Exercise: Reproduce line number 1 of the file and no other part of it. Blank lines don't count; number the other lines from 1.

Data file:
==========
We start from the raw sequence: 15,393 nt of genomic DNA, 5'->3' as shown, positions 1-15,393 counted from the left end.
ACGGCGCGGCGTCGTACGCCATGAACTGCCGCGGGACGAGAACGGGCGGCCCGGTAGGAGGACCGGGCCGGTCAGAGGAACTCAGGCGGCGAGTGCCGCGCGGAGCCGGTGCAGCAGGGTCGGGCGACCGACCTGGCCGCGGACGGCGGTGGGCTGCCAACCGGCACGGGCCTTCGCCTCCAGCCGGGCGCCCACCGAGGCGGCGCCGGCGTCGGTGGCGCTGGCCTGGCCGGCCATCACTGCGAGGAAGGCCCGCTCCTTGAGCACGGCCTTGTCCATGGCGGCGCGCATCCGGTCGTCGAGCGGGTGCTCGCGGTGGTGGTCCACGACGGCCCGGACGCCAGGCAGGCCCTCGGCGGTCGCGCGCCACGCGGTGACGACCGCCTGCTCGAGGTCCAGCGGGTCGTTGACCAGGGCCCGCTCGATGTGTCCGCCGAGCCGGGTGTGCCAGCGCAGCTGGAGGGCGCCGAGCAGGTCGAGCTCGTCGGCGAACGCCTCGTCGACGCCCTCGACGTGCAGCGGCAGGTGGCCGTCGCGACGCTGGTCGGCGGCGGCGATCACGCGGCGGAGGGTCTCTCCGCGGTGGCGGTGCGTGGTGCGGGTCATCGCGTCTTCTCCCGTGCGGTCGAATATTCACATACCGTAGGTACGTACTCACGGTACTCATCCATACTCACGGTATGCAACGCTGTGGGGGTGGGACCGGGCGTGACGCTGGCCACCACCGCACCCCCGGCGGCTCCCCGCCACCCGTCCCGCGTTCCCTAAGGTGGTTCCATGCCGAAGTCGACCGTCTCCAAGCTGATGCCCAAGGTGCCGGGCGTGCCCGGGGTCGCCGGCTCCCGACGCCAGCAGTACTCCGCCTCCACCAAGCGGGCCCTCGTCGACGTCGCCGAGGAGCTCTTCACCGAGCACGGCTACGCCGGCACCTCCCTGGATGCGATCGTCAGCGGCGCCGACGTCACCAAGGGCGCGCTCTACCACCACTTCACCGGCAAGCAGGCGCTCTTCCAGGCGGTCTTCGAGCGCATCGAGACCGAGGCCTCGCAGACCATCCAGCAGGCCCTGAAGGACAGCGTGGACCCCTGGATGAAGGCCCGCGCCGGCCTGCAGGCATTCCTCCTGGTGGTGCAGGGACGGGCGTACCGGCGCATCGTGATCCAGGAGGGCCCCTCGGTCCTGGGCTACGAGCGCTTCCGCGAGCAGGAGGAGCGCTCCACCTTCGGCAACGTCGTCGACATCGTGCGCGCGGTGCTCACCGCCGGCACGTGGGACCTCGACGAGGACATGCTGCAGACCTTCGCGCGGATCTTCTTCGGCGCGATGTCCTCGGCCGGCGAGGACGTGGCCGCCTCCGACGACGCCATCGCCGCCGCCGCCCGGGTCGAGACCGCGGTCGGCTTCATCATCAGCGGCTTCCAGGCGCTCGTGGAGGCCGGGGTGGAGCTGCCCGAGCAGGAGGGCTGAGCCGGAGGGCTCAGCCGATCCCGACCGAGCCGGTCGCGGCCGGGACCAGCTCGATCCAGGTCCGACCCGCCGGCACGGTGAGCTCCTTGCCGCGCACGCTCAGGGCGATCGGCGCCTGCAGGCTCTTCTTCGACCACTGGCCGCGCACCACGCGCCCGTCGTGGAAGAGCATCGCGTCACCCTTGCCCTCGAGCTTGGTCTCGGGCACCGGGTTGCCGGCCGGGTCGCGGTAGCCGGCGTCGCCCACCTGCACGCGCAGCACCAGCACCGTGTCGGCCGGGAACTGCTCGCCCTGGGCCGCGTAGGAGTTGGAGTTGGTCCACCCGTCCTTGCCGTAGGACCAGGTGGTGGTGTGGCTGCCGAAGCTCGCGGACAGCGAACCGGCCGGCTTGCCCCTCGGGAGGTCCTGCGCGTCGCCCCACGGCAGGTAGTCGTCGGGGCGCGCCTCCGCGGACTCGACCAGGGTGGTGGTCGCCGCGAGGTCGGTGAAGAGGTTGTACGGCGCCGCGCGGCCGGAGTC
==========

We start from the raw sequence: 15,393 nt of genomic DNA, 5'->3' as shown, positions 1-15,393 counted from the left end.